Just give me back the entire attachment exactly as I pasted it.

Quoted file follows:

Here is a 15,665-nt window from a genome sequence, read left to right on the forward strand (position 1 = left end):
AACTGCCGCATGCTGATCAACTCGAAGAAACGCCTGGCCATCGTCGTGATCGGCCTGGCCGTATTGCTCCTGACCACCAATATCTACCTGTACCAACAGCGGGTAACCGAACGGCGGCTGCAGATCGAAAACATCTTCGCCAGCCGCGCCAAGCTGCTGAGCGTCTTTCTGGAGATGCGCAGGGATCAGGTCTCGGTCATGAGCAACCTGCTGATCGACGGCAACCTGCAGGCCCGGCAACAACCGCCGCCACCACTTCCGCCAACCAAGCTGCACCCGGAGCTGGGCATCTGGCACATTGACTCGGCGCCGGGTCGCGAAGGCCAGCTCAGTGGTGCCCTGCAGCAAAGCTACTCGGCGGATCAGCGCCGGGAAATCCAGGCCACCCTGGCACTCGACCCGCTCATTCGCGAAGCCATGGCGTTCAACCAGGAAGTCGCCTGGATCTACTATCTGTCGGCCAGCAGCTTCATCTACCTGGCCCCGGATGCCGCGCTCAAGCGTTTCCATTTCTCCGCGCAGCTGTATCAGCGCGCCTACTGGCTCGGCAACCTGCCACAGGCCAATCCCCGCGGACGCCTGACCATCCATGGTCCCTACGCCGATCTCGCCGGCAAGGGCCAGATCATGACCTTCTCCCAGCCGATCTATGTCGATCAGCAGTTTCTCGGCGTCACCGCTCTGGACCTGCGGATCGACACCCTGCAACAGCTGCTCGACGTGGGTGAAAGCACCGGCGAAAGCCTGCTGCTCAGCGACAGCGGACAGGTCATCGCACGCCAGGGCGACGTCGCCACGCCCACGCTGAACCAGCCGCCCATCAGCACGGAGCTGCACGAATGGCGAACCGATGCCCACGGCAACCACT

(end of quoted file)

Here is a 15,665-nt window from a genome sequence, read left to right on the forward strand (position 1 = left end):
AACTGCCGCATGCTGATCAACTCGAAGAAACGCCTGGCCATCGTCGTGATCGGCCTGGCCGTATTGCTCCTGACCACCAATATCTACCTGTACCAACAGCGGGTAACCGAACGGCGGCTGCAGATCGAAAACATCTTCGCCAGCCGCGCCAAGCTGCTGAGCGTCTTTCTGGAGATGCGCAGGGATCAGGTCTCGGTCATGAGCAACCTGCTGATCGACGGCAACCTGCAGGCCCGGCAACAACCGCCGCCACCACTTCCGCCAACCAAGCTGCACCCGGAGCTGGGCATCTGGCACATTGACTCGGCGCCGGGTCGCGAAGGCCAGCTCAGTGGTGCCCTGCAGCAAAGCTACTCGGCGGATCAGCGCCGGGAAATCCAGGCCACCCTGGCACTCGACCCGCTCATTCGCGAAGCCATGGCGTTCAACCAGGAAGTCGCCTGGATCTACTATCTGTCGGCCAGCAGCTTCATCTACCTGGCCCCGGATGCCGCGCTCAAGCGTTTCCATTTCTCCGCGCAGCTGTATCAGCGCGCCTACTGGCTCGGCAACCTGCCACAGGCCAATCCCCGCGGACGCCTGACCATCCATGGTCCCTACGCCGATCTCGCCGGCAAGGGCCAGATCATGACCTTCTCCCAGCCGATCTATGTCGATCAGCAGTTTCTCGGCGTCACCGCTCTGGACCTGCGGATCGACACCCTGCAACAGCTGCTCGACGTGGGTGAAAGCACCGGCGAAAGCCTGCTGCTCAGCGACAGCGGACAGGTCATCGCACGCCAGGGCGACGTCGCCACGCCCACGCTGAACCAGCCGCCCATCAGCACGGAGCTGCACGAATGGCGAACCGATGCCCACGGCAACCACT